Treasury debt is broken down into 3 general classes based on how they pay an investor and their maturity lengths:
- Treasury bills = This includes the one-month, three-month, six-month, and twelve-month Treasury securities. These instruments provide a return to the investor through being issued at a discount. This means Uncle Sam says if you give me $975 now I will give you $1,000 in (1, 3, 6 or 12) months.
- Treasury notes = These Treasury securities have maturity dates of 2, 3, 5, 7 or 10 years. These IOU’s agree to pay investors a fixed “coupon” every six months, and they return the full amount of the initial investment upon maturity. This “coupon” is a basic feature of many longer-term debt instruments, where investors receive an interest payment semi-annually based on a fixed percentage of the value of the bond. Thus the term “fixed-income” is used when referring to debt instruments of all forms.
- Treasury bonds = This term refers to the longest maturity dates of Treasury debt including all instruments that are over 10 years in maturity. Bonds also pay a fixed coupon every six months similar to Treasury notes and return the full amount of the investment upon maturity. In normal cases, the longer the amount of time, until you get your initial investment back, leads to a higher coupon rate. So, your coupon will likely be larger if you loan money for 30 years instead of 2.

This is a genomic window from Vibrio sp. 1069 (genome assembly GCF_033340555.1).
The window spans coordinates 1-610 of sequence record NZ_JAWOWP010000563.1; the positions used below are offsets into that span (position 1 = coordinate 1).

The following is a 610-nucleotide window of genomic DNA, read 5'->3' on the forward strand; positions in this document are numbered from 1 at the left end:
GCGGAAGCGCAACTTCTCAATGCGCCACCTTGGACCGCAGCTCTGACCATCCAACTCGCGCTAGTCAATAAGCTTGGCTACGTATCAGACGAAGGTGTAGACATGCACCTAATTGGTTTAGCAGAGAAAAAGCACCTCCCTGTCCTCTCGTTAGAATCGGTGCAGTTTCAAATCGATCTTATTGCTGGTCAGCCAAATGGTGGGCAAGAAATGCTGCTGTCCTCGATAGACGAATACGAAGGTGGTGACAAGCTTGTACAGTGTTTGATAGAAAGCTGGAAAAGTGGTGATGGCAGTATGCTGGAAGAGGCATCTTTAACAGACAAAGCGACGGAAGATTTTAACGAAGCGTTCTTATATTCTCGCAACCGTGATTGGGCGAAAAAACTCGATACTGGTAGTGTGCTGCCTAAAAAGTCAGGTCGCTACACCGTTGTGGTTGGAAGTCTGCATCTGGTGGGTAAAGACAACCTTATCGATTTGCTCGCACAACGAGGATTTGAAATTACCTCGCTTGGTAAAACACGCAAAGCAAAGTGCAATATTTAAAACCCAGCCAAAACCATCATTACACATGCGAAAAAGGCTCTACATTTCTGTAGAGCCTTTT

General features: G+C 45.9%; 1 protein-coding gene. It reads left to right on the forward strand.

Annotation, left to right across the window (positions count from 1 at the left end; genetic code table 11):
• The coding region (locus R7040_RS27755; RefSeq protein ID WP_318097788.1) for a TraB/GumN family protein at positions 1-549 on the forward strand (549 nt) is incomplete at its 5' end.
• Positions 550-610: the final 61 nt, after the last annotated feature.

The biggest misconception about investing in Treasury securities is that it is risk-free. Yes, you are almost certain to get the full amount of your initial investment back when your security matures whenever in the future since the U.S. government will likely not default. But, if you don’t intend on holding the Treasury security until it matures, then you are at risk of losing money!
Say you buy a note that matures in 10 years that carries a yield of 2.00 percent. Then say economic conditions change and interest rates go up (interest rates change every day, so be ready to expect this). In the earlier months of 2010 the 10-year note yielded close to 4.00 percent, so imagine that is where rates go over the next few years. If you own an IOU that agrees to pay you a 2 percent coupon, but there are now similar IOU’s that agree to pay you 4 percent, then your 2 percent IOU is crap! (This is the general logic of why bond values move “inversely”/opposite to interest rates, with your bond price going down when rates go up, and your bond price up when rates go down). If this change in interest rates happened overnight then the value of your investment in the 10-year Treasury will have dropped about negative 16 percent! If you need the original money you invested then you will be forced to take a sizable loss when you sell your investment.
Another important item to note here is the pitiful returns you will receive if you invest in these Treasury securities. If you agree to give Uncle Sam your money for 5 years and the yield on that note is 1.75 percent, then you are nearly assured that you will lose money over this period since inflation (the general rise in prices over time normally averaging 2-3 percent per year) will most likely be greater than this. Additionally, there are significant transaction costs in order to buy an individual bond, and all interest received on Treasuries are taxed at your marginal tax bracket level at the federal and state level, both of which further eat into your returns.